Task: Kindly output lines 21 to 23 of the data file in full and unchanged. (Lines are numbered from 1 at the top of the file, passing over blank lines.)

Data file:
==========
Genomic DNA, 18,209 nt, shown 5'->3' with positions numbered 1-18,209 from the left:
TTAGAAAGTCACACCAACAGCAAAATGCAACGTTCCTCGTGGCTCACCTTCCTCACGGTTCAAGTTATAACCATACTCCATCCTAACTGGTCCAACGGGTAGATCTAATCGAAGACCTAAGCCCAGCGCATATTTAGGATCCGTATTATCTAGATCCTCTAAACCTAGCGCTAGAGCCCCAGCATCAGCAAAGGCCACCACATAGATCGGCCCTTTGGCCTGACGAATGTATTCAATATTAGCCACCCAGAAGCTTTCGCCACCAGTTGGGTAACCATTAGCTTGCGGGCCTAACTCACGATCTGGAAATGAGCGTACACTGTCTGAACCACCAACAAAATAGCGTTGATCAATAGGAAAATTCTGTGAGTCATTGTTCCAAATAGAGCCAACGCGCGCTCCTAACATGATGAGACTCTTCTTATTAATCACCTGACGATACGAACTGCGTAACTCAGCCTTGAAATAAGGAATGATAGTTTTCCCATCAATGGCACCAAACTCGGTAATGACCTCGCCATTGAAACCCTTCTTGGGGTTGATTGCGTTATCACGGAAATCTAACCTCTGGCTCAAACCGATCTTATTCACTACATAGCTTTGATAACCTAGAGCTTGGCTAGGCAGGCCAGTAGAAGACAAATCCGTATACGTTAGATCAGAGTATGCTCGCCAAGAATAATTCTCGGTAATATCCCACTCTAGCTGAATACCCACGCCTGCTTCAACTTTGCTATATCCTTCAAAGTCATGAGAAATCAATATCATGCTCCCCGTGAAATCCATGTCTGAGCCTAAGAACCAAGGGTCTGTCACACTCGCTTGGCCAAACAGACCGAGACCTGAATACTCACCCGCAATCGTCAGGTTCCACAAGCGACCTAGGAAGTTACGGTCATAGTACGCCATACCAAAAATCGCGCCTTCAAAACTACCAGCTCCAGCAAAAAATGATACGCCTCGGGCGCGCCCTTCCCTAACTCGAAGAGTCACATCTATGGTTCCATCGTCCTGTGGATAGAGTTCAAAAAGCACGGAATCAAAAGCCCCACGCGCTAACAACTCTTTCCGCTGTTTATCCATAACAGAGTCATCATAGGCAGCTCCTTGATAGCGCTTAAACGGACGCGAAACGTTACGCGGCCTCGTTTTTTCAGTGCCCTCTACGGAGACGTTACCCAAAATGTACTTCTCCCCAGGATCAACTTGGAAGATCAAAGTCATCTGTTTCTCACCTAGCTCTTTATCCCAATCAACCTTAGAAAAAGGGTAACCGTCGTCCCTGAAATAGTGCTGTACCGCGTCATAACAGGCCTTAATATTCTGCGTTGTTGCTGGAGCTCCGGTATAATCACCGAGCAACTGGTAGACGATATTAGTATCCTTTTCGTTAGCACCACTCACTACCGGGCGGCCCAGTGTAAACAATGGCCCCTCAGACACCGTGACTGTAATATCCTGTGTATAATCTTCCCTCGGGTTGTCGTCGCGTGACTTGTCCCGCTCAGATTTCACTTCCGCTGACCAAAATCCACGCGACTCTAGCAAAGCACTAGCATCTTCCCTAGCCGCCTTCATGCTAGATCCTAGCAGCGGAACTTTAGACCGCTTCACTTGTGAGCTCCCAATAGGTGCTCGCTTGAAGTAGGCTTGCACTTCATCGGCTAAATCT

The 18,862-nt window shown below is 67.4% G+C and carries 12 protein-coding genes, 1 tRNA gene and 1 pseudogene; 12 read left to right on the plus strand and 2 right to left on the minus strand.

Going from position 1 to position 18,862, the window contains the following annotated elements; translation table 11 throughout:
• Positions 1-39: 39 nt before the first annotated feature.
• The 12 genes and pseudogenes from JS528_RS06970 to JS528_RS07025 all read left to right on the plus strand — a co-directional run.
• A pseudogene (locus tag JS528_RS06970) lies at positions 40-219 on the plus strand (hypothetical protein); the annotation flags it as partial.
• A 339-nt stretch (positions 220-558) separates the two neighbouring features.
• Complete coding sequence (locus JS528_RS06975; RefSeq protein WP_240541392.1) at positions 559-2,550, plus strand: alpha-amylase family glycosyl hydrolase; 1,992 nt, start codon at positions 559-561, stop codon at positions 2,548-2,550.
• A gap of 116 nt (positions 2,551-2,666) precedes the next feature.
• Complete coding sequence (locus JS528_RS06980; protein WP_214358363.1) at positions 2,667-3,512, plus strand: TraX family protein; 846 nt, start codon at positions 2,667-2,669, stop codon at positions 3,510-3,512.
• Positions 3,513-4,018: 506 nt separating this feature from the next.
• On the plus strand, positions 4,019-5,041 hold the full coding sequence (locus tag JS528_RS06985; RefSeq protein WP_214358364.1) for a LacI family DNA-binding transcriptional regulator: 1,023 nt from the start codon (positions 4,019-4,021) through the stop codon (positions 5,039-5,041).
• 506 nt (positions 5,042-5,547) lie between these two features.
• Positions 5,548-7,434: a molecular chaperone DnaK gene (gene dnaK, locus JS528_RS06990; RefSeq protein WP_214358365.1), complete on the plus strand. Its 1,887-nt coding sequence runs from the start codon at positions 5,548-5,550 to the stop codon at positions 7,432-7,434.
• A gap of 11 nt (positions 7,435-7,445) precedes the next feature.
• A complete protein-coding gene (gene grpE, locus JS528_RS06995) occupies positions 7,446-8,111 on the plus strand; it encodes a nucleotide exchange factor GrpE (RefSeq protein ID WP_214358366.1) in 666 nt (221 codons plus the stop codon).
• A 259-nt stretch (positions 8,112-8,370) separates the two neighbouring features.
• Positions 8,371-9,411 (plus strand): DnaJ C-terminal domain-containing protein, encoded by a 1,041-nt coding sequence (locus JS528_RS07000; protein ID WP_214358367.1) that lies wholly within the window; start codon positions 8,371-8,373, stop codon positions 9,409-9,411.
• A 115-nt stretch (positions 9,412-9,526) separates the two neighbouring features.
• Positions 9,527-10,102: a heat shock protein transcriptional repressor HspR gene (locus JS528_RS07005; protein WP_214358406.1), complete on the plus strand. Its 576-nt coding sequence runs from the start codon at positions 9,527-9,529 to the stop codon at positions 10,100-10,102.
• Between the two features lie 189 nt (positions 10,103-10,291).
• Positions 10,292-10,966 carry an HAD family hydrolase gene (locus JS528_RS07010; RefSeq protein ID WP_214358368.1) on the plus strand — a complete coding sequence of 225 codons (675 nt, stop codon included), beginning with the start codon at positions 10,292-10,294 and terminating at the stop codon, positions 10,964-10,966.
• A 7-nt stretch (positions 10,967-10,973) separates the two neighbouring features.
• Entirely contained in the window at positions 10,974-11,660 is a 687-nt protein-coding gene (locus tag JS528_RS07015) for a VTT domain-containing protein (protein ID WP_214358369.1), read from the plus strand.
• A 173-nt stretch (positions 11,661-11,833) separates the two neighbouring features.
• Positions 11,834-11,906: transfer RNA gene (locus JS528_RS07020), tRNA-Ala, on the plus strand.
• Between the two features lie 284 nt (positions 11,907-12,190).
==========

• Positions 9,527-10,102: a heat shock protein transcriptional repressor HspR gene (locus JS528_RS07005; protein WP_214358406.1), complete on the plus strand. Its 576-nt coding sequence runs from the start codon at positions 9,527-9,529 to the stop codon at positions 10,100-10,102.
• Between the two features lie 189 nt (positions 10,103-10,291).
• Positions 10,292-10,966 carry an HAD family hydrolase gene (locus JS528_RS07010; RefSeq protein ID WP_214358368.1) on the plus strand — a complete coding sequence of 225 codons (675 nt, stop codon included), beginning with the start codon at positions 10,292-10,294 and terminating at the stop codon, positions 10,964-10,966.